Spiking Neuron Models: Single Neurons, Populations, Plasticity

Front Cover
Cambridge University Press, Aug 15, 2002 - Computers - 480 pages
0 Reviews
This is an introduction to spiking neurons for advanced undergraduate or graduate students. It can be used with courses in computational neuroscience, theoretical biology, neural modeling, biophysics, or neural networks. It focuses on phenomenological approaches rather than detailed models in order to provide the reader with a conceptual framework. No prior knowledge beyond undergraduate mathematics is necessary to follow the book. Thus it should appeal to students or researchers in physics, mathematics, or computer science interested in biology; moreover it will also be useful for biologists working in mathematical modeling.
  

What people are saying - Write a review

We haven't found any reviews in the usual places.

Contents

Preface
xi
Acknowledgments
xiv
Introduction
1
1 1 1 The ideal spiking neuron
2
1 12 Spike trains
3
113 Synapses
4
121 Postsynaptic potentials
6
13 A phenomenological neuron model
7
Population equations
203
61 Fully connected homogeneous network
204
62 Density equations
207
622 Spike Response Model neurons with escape noise
214
623 Relation between the approaches
218
63 Integral equations for the population activity
222
631 Assumptions
223
64 Asynchronous firing
231

132 Limitations of the model
9
14 The problem of neuronal coding
13
15 Rate codes
15
152 Rate as a spike density average over several runs
17
153 Rate as a population activity average over several neurons
18
16 Spike codes
20
162 Phase
21
163 Correlations and synchrony
22
164 Stimulus reconstruction and reverse correlation
23
spikes or rates?
25
18 Summary
27
Single neuron models
29
2 Detailed neuron models
31
212 Reversal potential
33
22 HodgkinHuxley model
34
222 Dynamics
37
23 The zoo of ion channels
41
232 Potassium channels
43
233 Lowthreshold calcium current
45
234 Highthreshold calcium current and calciumactivated potassium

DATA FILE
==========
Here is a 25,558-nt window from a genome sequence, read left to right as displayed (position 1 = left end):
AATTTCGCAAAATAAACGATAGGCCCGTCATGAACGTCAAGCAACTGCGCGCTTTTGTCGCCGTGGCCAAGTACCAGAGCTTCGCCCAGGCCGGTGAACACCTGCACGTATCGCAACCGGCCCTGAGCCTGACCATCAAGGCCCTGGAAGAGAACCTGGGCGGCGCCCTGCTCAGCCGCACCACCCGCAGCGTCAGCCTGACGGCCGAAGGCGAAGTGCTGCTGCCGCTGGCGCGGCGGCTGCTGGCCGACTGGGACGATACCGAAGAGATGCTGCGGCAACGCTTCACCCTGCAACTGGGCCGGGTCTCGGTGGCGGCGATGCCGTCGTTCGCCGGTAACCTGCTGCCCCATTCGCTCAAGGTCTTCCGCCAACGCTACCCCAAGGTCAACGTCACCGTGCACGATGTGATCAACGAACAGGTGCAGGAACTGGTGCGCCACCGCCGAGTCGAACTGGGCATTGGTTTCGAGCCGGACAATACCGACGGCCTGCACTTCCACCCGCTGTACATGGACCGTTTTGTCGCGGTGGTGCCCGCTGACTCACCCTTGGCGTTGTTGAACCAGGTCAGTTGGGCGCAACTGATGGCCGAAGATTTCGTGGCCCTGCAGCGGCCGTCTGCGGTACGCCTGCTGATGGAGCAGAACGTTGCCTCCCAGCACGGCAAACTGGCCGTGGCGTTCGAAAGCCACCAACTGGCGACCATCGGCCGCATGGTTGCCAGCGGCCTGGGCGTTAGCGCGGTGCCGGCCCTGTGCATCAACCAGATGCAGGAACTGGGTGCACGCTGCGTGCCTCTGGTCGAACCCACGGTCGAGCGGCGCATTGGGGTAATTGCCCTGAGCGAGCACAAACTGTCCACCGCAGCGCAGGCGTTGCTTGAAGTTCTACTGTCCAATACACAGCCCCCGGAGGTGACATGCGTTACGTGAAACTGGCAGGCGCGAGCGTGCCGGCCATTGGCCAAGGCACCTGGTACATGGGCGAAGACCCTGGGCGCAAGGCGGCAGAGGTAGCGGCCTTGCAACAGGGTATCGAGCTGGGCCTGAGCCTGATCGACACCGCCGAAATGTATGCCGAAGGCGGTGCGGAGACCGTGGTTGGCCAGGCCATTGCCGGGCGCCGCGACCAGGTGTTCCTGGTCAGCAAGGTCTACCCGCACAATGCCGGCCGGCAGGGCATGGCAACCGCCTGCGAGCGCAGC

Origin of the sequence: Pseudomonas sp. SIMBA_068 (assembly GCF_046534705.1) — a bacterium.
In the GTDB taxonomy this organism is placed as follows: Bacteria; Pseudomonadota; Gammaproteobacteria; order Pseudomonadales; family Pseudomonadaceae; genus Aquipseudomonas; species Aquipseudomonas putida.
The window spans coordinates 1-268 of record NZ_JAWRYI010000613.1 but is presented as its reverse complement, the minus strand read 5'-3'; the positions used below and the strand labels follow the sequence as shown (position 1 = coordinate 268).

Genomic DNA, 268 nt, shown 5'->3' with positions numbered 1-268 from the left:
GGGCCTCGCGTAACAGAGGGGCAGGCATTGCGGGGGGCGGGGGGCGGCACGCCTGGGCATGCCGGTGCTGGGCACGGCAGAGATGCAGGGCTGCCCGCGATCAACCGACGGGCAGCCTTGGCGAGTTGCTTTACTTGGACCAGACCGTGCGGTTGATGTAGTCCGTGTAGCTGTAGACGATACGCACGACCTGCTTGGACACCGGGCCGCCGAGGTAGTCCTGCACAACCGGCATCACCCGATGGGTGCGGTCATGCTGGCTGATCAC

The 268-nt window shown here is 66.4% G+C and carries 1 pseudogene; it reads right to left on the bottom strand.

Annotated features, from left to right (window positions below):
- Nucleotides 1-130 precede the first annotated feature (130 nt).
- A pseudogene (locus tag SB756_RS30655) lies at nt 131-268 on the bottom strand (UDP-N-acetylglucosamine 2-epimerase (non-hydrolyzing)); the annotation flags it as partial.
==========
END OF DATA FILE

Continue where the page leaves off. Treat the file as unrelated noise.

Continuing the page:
47
235 Calcium dynamics
50
24 Synapses
51
242 Excitatory synapses
52
the dendritic tree
53
251 Derivation of the cable equation
54
252 Greens function
57
253 Nonlinear extensions to the cable equation
60
26 Compartmental models
61
27 Summary
66
Twodimensional neuron models
69
311 General approach
70
312 Mathematical steps
72
32 Phase plane analysis
74
322 Stability of fixed points
75
323 Limit cycles
77
324 Type I and type II models
80
33 Threshold and excitability
82
331 Type I models
84
332 Type II models
85
333 Separation of time scales
86
34 Summary
90
Formal spiking neuron models
93
411 Leaky integrateandfire model
94
412 Nonlinear integrateandfire model
97
413 Stimulation by synaptic currents
100
42 Spike Response Model SRM
102
422 Mapping the integrateandfire model to the SRM
108
423 Simplified model SRMₒ
111
43 From detailed models to formal spiking neurons
116
431 Reduction of the HodgkinHuxley model
117
432 Reduction of a cortical neuron model
123
433 Limitations
131
44 Multicompartment integrateandfire model
133
442 Relation to the model SRMₒ
135
443 Relation to the full Spike Response Model
137
coding by spikes
139
46 Summary
145
Noise in spiking neuron models
147
51 Spike train variability
148
572 Noise sources
149
52 Statistics of spike trains
150
52 Inputdependent renewal systems
151
522 Interval distribution
152
523 Survivor function and hazard
153
524 Stationary renewal theory and experiments
158
525 Autocorrelation of a stationary renewal process
160
53 Escape noise
163
531 Escape rate and hazard function
164
532 Interval distribution and mean firing rate
168
54 Slow noise in the parameters
172
55 Diffusive noise
174
552 Diffusion limit
178
553 Interval distribution
182
56 The subthreshold regime
184
561 Sub and superthreshold stimulation
185
562 Coefficient of variation C𝘷
187
57 From diffusive noise to escape noise
188
58 Stochastic resonance
191
59 Stochastic firing and rate models
194
592 Stochastic rate model
196
593 Population rate model
197
510 Summary
198
Population models
201
642 Gain function and fixed points of the activity